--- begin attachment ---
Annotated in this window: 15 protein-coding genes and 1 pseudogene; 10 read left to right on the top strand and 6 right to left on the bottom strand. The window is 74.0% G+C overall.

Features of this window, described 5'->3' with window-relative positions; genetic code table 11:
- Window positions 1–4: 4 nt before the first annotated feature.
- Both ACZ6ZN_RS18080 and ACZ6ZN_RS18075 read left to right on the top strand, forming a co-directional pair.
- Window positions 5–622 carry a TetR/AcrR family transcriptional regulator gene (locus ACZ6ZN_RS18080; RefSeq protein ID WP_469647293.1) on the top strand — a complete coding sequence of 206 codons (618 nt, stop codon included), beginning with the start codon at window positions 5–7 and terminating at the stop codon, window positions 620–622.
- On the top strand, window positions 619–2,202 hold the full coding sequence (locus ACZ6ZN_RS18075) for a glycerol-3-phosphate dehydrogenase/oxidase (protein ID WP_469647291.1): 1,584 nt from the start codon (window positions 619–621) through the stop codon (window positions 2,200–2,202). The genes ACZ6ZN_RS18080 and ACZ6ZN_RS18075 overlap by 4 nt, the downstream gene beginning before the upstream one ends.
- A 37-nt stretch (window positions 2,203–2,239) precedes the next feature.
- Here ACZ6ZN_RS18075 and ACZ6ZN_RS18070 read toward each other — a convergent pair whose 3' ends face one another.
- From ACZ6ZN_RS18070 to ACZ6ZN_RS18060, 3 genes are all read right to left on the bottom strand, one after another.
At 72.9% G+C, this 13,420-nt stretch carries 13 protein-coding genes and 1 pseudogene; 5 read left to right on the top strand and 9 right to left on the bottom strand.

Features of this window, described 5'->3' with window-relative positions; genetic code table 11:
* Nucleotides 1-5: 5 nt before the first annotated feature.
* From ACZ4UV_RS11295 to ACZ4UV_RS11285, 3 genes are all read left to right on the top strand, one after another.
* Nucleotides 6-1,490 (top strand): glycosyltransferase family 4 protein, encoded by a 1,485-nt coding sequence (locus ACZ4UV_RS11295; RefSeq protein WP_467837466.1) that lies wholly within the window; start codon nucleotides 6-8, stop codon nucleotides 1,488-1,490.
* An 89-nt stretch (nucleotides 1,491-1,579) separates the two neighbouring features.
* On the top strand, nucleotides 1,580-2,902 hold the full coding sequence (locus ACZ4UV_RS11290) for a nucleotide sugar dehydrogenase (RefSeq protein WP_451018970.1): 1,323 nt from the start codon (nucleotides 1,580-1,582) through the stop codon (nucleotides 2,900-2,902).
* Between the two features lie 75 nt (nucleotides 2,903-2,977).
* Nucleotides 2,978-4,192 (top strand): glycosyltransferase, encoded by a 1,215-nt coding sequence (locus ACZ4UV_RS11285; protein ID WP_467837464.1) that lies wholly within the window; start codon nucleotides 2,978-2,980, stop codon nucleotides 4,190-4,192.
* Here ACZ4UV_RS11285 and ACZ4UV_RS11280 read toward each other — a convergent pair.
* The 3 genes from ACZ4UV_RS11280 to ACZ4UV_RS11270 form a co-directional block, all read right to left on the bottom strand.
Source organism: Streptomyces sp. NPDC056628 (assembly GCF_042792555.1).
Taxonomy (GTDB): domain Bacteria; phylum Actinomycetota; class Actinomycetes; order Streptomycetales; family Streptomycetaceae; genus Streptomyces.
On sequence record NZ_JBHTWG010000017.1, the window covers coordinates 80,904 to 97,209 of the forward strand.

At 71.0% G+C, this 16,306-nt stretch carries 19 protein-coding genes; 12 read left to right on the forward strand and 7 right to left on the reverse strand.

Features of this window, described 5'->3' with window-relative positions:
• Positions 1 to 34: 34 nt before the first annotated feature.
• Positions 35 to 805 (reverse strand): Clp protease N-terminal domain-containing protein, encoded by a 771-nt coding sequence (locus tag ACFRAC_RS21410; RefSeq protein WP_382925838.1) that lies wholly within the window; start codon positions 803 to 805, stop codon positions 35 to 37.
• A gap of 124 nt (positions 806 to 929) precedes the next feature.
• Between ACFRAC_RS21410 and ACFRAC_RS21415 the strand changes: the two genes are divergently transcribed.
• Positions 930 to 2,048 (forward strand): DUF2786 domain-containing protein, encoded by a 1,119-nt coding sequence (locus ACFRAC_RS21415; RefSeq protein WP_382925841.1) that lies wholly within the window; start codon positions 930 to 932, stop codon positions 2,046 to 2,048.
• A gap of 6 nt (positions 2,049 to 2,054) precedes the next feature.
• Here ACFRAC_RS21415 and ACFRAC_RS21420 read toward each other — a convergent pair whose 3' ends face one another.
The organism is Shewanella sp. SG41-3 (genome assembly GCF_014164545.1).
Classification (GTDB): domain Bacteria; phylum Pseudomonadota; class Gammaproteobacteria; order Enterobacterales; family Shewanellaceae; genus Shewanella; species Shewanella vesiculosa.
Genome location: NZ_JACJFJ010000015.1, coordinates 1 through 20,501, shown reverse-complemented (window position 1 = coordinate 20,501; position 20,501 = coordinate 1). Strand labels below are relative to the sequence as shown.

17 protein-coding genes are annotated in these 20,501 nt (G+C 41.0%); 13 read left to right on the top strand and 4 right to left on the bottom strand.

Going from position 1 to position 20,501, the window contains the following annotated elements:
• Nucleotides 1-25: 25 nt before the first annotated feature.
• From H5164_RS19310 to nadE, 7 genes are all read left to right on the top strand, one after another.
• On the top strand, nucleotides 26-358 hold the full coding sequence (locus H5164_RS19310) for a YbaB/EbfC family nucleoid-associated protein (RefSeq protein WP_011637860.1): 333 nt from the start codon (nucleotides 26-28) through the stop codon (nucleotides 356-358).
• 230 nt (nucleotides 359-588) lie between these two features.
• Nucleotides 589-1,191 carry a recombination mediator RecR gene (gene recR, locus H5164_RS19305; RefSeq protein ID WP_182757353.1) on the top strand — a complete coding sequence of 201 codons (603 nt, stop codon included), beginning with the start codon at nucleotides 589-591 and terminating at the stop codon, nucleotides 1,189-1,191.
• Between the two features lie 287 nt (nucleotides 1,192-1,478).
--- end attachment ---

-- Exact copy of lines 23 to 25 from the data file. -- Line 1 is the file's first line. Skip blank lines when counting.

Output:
On sequence record NZ_JBHTWG010000017.1, the window covers coordinates 80,904 to 97,209 of the forward strand.

At 71.0% G+C, this 16,306-nt stretch carries 19 protein-coding genes; 12 read left to right on the forward strand and 7 right to left on the reverse strand.

Features of this window, described 5'->3' with window-relative positions: